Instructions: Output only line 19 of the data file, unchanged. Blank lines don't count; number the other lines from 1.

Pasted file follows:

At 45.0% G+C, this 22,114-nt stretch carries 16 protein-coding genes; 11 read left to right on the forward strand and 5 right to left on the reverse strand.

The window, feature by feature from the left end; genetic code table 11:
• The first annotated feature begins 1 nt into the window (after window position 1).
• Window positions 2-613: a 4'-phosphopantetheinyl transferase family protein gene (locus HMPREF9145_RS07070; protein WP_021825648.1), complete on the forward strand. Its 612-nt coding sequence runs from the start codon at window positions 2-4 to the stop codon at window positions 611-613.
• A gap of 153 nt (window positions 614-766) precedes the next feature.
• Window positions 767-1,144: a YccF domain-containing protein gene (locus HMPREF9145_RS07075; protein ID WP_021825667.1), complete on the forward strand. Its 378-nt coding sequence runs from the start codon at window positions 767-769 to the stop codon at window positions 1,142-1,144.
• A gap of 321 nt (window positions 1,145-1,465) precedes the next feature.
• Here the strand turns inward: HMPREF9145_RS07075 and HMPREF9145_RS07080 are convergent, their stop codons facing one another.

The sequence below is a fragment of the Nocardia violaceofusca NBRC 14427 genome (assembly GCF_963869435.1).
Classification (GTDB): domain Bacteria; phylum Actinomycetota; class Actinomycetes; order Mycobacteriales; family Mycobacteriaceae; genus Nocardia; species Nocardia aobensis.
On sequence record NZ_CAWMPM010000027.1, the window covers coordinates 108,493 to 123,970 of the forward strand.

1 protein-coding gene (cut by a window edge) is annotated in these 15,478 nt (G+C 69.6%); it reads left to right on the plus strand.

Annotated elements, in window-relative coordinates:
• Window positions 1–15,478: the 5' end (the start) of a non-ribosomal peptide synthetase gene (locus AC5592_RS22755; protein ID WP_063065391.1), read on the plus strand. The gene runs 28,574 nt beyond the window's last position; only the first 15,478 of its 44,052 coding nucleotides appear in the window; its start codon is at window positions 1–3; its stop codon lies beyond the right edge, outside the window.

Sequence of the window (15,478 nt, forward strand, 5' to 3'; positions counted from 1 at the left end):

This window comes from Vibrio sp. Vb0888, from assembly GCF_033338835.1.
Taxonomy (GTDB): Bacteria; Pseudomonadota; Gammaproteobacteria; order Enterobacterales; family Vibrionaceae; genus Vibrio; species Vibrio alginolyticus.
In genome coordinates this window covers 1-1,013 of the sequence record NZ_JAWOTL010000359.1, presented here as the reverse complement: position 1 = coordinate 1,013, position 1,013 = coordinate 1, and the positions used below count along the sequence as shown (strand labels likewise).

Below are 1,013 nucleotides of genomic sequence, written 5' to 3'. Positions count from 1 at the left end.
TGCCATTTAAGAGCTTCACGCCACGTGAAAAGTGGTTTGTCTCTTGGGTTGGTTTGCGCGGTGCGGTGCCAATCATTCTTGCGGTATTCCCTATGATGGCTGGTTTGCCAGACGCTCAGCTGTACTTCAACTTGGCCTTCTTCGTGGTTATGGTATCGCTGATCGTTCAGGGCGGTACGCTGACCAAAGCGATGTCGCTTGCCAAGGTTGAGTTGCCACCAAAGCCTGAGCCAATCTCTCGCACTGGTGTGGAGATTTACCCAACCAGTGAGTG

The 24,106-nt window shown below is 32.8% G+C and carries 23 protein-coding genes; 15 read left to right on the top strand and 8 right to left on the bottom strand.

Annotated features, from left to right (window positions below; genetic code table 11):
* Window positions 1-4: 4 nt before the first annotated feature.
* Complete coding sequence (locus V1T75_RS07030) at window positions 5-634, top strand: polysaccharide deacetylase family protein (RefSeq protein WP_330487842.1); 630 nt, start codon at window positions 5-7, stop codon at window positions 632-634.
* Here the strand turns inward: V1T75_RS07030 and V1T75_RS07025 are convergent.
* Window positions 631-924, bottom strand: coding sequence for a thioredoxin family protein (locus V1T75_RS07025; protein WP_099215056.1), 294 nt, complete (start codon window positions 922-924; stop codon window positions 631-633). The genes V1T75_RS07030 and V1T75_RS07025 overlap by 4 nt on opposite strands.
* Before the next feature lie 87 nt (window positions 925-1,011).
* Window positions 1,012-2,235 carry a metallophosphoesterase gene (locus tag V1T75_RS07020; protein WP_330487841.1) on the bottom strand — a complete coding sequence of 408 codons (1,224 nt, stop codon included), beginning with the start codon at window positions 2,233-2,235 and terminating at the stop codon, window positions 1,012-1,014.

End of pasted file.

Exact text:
Below are 1,013 nucleotides of genomic sequence, written 5' to 3'. Positions count from 1 at the left end.